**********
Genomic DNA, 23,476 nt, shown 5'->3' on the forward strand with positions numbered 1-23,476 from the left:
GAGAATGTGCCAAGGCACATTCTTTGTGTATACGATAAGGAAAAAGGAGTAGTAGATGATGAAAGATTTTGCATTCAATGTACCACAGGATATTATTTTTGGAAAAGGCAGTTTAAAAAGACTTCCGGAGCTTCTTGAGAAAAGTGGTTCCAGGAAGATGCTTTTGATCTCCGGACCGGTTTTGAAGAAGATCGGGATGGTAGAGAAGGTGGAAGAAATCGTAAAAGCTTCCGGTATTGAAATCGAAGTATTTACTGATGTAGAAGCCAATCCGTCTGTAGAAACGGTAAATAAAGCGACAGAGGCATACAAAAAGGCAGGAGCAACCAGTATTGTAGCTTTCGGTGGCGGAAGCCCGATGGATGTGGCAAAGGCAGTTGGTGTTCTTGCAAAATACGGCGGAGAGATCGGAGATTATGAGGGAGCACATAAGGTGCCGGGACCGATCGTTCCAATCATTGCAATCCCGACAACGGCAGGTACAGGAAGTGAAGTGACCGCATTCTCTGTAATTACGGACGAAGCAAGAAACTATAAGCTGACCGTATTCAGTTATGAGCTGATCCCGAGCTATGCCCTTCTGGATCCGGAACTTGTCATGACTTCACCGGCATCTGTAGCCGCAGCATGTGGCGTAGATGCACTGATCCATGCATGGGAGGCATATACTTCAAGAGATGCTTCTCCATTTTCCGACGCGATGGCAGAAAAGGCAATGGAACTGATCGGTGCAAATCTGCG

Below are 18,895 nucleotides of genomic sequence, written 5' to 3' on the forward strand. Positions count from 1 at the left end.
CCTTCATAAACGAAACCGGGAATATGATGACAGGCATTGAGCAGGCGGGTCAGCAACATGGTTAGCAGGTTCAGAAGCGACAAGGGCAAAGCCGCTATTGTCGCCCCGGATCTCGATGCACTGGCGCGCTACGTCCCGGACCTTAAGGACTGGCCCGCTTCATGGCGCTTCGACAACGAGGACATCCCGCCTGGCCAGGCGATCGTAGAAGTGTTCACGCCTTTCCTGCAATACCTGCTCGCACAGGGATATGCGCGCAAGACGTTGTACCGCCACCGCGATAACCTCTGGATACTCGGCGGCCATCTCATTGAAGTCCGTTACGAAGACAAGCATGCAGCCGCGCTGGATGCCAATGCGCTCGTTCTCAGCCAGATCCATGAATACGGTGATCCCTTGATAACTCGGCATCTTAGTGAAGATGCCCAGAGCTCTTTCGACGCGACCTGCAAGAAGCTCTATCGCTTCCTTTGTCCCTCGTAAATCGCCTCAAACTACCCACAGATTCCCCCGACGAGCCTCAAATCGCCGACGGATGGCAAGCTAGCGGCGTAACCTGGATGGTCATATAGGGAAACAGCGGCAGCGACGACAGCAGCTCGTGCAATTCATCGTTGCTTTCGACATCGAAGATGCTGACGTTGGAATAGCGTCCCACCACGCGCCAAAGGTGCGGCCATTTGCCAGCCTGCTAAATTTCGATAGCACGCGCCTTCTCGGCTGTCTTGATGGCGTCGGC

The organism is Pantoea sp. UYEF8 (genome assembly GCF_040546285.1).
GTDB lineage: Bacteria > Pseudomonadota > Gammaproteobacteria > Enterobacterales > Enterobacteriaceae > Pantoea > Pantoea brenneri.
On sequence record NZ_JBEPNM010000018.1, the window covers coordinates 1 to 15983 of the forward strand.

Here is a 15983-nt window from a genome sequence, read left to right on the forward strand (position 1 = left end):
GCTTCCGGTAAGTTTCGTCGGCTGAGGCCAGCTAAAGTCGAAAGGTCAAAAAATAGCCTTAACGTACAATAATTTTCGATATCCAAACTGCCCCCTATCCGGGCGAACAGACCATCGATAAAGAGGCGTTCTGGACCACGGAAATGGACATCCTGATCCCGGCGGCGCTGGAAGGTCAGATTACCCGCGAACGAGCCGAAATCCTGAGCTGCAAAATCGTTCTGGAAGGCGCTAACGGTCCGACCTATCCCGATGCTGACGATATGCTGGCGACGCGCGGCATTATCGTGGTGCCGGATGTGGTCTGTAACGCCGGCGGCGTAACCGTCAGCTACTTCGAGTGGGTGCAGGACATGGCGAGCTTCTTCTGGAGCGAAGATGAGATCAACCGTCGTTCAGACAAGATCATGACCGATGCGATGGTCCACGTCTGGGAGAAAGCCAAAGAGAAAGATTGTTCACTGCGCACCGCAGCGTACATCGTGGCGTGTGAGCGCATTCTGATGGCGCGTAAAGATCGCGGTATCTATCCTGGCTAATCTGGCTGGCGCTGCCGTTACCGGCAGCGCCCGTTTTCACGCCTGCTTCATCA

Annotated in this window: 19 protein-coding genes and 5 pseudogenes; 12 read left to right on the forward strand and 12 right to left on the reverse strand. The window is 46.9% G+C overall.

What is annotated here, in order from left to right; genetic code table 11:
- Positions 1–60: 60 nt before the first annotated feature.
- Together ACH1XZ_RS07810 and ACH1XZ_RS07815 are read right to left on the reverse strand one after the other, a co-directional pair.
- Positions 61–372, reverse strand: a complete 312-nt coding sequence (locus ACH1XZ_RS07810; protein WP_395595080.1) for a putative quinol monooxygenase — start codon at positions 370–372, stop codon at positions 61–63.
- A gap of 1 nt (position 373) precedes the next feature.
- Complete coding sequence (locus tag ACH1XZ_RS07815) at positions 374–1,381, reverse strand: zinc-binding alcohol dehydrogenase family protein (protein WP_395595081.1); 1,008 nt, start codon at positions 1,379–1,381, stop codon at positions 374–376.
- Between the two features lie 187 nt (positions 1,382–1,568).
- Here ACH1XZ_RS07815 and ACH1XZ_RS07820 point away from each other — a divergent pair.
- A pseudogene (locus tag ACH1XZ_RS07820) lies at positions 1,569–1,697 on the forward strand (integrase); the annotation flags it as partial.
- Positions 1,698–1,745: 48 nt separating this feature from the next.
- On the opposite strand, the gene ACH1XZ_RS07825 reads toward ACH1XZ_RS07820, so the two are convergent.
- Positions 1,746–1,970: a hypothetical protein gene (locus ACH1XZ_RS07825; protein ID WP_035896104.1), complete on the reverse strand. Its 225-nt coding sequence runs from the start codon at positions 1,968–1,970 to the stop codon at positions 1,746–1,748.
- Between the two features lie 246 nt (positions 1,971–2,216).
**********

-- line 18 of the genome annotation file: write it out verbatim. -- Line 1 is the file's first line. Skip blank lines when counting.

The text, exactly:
- Here ACH1XZ_RS07815 and ACH1XZ_RS07820 point away from each other — a divergent pair.